26 June 2018

In 1933 British physicist Paul Dirac's prediction of the existence of the positron, the antimatter version of the electron, and that electron-positron pairs would annihilate to produce gamma rays was confirmed by observation. Dirac won the Nobel Prize.

In 1934 two physicists called Breit and Wheeler, predicted that, theoretically, the annihilation process could be reversed. However, this has never been observed and nobody has yet won a Nobel Prize for this. Until now perhaps, and with the help of the Abingdon Science Partnership and the Institute for Research in Schools (IRIS).

Physicists from Abingdon School, Fitzharrys School and John Mason School travelled to Imperial College recently to their first meeting with a group of physicists, led by Professor Stephen Rose and Dr Stuart Mangle. They have asked the school students to assist them with analysing the data from their recent experiments to find, for the first time, evidence of the Breit-Wheeler Effect using the Timepix particle detector, something the students have developed some expertise in doing over the past year at the Wednesday afternoon Science Factor club.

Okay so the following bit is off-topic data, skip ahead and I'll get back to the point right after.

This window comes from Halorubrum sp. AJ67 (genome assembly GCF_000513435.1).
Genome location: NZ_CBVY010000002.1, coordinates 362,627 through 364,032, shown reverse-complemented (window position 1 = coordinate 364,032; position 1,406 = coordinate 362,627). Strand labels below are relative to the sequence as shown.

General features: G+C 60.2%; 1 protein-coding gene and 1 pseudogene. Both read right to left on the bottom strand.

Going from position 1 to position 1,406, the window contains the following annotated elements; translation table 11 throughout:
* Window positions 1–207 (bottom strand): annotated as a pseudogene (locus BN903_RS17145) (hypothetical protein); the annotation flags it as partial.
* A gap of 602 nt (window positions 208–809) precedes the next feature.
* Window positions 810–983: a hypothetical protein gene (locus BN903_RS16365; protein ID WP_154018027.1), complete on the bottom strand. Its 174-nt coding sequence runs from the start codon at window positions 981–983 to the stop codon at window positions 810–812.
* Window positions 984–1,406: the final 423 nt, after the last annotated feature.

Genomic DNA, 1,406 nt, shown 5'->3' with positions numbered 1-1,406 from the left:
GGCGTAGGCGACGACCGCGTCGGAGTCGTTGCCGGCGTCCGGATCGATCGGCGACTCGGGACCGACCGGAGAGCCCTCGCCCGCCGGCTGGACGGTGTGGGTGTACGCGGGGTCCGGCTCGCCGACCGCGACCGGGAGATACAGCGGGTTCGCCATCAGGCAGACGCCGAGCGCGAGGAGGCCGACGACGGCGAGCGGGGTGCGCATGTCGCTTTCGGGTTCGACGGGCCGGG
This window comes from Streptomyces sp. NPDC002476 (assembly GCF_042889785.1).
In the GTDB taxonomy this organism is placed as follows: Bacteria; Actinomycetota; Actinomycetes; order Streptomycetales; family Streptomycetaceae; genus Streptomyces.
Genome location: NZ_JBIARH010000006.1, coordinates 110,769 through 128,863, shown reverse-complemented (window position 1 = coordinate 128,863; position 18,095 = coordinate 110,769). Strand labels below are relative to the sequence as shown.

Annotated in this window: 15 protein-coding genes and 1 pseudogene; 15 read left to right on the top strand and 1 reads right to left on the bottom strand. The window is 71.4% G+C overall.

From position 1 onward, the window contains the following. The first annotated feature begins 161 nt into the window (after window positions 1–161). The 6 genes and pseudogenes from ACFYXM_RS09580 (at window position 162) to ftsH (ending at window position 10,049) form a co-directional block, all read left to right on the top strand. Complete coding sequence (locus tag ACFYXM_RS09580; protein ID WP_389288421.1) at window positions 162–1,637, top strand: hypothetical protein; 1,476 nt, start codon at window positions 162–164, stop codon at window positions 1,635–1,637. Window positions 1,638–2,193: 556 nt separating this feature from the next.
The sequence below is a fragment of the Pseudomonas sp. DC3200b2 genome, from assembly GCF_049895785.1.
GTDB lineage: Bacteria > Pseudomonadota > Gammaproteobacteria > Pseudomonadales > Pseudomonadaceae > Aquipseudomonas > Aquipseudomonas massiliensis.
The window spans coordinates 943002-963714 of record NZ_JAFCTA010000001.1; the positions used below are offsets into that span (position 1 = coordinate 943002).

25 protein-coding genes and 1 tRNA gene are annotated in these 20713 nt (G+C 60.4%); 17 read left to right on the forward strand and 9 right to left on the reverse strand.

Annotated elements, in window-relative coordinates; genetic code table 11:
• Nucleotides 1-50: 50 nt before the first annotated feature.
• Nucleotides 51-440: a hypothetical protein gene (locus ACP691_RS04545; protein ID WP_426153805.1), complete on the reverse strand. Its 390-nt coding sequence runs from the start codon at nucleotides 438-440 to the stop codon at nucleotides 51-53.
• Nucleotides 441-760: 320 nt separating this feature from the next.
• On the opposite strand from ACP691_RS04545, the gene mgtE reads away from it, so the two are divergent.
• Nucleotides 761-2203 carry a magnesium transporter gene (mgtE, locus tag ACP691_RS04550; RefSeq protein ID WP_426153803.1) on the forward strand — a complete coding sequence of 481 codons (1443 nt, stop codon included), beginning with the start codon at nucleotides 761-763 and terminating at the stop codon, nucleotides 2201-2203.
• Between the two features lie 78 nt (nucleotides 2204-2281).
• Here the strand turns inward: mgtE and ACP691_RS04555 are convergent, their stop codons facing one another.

During the day at Imperial, the students were introduced to the aims of the project and the design of the experiment, which was run at the Diamond Light Source, only a few miles from Abingdon. The school students then discussed details of how the analysis would be done and contributed their own ideas, based on the experience they have developed with the detector.

They also had the opportunity to present the results of some of their own experiments with Timepix to the group of scientists. This a truly exceptional opportunity for the students and schools involved and could make them part of a ground breaking discovery in Physics.

If the experiment works, and the students find the elusive evidence for the Breit-Wheeler Effect, Einstein's famous equation will be re-written as m = E/c2 

Read more about the experiment here.

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